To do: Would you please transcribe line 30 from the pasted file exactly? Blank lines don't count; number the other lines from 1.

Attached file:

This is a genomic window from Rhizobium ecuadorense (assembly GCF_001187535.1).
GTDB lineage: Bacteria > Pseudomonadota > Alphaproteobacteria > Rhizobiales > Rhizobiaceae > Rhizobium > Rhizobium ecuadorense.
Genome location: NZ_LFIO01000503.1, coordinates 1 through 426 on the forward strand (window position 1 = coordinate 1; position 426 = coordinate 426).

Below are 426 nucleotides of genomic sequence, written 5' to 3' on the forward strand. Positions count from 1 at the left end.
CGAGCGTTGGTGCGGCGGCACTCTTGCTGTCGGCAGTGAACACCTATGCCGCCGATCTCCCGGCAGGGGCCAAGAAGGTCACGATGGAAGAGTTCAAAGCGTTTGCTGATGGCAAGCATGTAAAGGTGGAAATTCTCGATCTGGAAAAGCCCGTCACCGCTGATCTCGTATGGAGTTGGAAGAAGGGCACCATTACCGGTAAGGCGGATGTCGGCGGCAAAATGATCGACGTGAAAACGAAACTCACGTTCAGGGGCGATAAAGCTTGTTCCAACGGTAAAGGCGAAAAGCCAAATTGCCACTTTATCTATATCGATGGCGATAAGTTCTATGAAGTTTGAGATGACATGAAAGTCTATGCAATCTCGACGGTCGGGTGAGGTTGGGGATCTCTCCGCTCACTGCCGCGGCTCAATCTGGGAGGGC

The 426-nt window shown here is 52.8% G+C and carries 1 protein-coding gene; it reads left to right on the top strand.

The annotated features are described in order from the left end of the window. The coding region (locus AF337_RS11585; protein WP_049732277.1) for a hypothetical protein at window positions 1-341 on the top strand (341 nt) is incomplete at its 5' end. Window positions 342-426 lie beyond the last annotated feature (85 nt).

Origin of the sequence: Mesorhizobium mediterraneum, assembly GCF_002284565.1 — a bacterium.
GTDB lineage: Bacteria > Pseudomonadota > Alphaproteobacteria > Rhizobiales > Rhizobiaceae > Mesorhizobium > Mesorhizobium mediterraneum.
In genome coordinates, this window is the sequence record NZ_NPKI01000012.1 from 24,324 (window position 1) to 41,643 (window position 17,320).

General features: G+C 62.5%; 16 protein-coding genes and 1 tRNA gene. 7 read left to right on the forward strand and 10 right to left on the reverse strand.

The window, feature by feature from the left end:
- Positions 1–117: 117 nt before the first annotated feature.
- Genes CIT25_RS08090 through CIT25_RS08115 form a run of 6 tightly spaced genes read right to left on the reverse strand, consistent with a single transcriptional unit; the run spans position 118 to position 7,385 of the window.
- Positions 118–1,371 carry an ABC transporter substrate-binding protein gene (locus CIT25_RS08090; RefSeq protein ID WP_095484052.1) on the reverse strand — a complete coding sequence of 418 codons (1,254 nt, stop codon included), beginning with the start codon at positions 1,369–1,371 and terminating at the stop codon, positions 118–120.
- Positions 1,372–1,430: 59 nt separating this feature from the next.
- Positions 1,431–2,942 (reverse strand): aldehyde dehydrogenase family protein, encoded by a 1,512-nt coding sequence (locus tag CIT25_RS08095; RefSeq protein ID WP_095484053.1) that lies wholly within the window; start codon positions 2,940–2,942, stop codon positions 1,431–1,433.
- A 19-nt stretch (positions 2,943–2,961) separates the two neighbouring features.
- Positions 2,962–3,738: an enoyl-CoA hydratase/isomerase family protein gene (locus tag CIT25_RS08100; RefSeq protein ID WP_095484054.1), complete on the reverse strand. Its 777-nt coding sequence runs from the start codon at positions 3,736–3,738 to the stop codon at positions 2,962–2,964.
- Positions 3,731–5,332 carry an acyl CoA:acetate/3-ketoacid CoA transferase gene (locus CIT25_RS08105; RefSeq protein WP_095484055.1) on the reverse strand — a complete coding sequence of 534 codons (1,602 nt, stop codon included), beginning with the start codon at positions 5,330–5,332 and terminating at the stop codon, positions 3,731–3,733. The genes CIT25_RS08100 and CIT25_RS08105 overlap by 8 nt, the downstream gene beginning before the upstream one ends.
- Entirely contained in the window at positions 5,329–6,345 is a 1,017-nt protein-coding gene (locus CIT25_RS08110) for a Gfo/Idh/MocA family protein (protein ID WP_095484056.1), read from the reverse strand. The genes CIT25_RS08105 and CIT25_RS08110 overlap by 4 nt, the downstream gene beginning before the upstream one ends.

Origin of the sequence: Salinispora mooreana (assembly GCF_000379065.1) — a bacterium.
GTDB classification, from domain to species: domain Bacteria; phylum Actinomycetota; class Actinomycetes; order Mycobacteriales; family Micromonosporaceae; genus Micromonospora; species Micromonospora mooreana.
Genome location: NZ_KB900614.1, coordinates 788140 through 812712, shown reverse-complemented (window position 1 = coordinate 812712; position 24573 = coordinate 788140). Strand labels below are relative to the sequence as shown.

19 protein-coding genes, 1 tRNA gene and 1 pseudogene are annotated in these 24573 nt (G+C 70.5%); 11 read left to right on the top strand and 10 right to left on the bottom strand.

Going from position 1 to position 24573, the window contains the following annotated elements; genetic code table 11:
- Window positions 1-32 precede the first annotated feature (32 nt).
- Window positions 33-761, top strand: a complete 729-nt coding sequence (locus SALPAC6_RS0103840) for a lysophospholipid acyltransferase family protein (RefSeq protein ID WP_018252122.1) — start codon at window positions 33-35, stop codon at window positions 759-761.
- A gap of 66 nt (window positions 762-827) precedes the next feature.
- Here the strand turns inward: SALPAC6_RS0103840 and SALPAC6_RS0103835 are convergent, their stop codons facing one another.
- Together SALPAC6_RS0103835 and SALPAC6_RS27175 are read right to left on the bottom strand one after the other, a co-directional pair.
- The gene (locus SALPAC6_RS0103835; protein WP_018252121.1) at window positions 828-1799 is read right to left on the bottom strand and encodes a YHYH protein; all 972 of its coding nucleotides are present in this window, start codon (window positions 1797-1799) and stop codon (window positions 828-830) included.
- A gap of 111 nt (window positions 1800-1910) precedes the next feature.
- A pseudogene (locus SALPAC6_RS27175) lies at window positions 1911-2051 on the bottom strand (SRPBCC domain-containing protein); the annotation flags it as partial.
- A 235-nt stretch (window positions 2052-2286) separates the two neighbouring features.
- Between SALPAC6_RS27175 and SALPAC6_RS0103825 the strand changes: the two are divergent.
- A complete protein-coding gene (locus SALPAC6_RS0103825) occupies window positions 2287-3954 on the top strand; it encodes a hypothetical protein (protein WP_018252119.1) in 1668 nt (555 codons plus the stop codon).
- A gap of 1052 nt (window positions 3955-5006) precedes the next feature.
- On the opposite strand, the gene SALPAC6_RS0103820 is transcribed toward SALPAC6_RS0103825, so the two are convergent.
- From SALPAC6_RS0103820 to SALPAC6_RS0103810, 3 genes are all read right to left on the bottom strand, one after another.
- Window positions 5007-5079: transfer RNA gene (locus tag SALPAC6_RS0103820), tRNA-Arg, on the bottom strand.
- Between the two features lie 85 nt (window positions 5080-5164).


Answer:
- Here the strand turns inward: SALPAC6_RS0103840 and SALPAC6_RS0103835 are convergent, their stop codons facing one another.